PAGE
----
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Wheelchair seat cushion options to reduce risks of pressure damage

wheelchair seat cushion
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Generally there is a lot of effort and research put into selecting a suitable wheelchair but is the same importance given to choosing the wheelchair seat cushion?

It may seem like an obvious statement to make but the wheelchair seat cushion is critically important to ensure long-term health, well-being and engagement in activity.  Without a cushion which provides the appropriate protection, comfort and freedom of movement or support the activities or tasks you hoped the wheelchair would help you to perform are more likely to be inhibited.

What to consider

1. Time

How much time do you spend in the wheelchair?  If you are wheelchair dependent and unable to transfer independently, therefore spending a high percentage of the day in your chair then you may need to consider a wheelchair cushion at the highest end of risk management.  However, if your wheelchair is used to support longer distances or access to the community only and you are able to transfer independently then you could consider a wheelchair cushion with a lower grade of risk protection.

These examples do not consider any underlying medical condition or chronic skin integrity needs so personalised assessment is always required.

2. Posture

Consider your sitting balance and whether you have any difficulties maintaining an upright position (static sitting balance) or returning to the upright position following movement (dynamic sitting balance).  This might impact on which material is used within the wheelchair seat cushion in the context of how much postural support it provides.

3. Skin integrity

Do you currently have a pressure ulcer that is being treated or have had a history of developing pressure ulcers?  Your risk of developing a pressure ulcer is determined by a number of factors, some of which have already been alluded to.  To determine skin integrity risks healthcare professionals (HCP) will use a standardised assessment such as Braden.  Awareness of your potential risk factors allows you to make informed decisions with your HCP and product expert.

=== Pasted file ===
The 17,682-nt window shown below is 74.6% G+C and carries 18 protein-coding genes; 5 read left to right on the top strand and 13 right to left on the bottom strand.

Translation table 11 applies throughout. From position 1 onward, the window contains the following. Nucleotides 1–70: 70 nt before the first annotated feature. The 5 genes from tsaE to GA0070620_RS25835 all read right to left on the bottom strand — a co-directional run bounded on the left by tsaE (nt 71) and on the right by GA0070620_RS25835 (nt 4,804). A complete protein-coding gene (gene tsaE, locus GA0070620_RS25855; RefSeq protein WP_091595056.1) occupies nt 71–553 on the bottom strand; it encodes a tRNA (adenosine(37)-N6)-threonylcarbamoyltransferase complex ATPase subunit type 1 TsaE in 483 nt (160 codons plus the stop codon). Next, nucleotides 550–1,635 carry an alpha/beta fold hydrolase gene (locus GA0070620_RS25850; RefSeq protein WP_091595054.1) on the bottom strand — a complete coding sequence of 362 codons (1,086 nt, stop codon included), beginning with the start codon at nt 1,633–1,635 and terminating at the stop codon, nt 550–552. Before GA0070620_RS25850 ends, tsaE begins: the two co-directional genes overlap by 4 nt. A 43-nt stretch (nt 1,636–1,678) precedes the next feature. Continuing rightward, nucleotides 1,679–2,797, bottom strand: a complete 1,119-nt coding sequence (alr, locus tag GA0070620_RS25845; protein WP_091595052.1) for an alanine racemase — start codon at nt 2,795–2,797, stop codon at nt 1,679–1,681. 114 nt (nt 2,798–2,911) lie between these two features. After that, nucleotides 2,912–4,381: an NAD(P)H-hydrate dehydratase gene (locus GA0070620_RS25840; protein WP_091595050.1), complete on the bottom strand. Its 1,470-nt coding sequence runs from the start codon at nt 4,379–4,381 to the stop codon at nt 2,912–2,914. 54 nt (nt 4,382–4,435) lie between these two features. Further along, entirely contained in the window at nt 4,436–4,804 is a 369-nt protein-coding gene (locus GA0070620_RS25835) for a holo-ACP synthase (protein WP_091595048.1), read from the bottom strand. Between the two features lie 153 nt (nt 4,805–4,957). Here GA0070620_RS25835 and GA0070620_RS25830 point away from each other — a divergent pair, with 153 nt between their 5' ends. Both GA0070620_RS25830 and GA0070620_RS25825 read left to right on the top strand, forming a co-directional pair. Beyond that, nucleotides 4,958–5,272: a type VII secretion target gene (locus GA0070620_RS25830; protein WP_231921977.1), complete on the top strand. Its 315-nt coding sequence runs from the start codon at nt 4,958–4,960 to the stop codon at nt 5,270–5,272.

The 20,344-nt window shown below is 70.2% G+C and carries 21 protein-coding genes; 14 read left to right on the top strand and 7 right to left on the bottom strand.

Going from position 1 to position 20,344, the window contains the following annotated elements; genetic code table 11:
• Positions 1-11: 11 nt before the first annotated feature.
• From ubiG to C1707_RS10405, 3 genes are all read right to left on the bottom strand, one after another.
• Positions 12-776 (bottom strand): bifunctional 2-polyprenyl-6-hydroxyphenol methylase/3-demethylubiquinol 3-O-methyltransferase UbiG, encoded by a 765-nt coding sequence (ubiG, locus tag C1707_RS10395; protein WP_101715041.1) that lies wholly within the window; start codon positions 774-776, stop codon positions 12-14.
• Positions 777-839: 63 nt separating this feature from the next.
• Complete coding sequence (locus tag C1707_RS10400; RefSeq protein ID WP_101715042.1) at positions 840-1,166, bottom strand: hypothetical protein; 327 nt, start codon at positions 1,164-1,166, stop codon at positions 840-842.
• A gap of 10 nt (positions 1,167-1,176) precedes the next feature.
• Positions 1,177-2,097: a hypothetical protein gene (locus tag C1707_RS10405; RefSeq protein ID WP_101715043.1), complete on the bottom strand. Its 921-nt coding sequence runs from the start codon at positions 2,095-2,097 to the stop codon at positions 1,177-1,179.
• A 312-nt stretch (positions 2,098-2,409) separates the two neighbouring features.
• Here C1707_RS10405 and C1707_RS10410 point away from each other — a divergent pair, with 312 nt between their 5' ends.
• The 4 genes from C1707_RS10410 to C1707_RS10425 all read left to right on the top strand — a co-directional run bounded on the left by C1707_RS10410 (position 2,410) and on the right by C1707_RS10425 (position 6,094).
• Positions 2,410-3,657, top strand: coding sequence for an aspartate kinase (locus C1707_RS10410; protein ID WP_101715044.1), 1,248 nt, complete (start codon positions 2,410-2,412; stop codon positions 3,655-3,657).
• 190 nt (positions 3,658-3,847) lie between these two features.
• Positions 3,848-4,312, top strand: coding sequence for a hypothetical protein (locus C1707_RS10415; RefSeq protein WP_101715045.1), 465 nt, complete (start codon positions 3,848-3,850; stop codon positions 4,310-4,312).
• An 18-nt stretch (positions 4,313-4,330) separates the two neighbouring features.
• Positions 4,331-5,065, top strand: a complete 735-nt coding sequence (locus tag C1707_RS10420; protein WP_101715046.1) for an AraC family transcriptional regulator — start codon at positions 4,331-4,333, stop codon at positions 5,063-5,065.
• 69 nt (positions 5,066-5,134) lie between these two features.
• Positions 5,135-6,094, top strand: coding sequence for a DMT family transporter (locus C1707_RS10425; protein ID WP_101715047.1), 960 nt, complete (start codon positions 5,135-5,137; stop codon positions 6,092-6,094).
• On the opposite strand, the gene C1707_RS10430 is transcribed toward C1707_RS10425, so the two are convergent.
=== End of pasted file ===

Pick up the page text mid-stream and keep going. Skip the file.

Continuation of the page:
Essentially the options include materials such as foam, high density memory foam, gel and air.

Each of these materials are designed to support those at high risk so therefore the decision often comes down to the points listed above.

Foam offers good pressure relief and comfort which can be used on the wheelchair and armchairs.  Although it can support those at high risk this model could be considered a baseline cushion which is also used for comfort by wheelchair users who are able to transfer with more independence.

High density memory foam wheelchair seat cushions offer high risk pressure relief with heat sensitivity and conform to the users body shape which increases support and protection.  This will also be the case if using a moulded foam cushion which is made to take on and maintain the users body shape.

Gel, often used in conjunction with foam offers a solution for those at very high risk of developing a pressure ulcer.  The gel can be positioned specifically where the user is at the greatest risk, whether that be the ischial tuberosities, sacral area or use of modular systems to target specific points more bespoke to the individual.

Air filled wheelchair seat cushions offer risk reduction for very high risk of pressure damage.  The interconnected air cells allow the air to move freely within the cushion which means that it can self-adjust to the users own movements and pressure points.  The immersion that this creates enables peak pressure changes to be minimised. 

Although this knowledge is important to help you make an informed choice we would always recommend that you consult an appropriate HCP when making decisions about pressure care.


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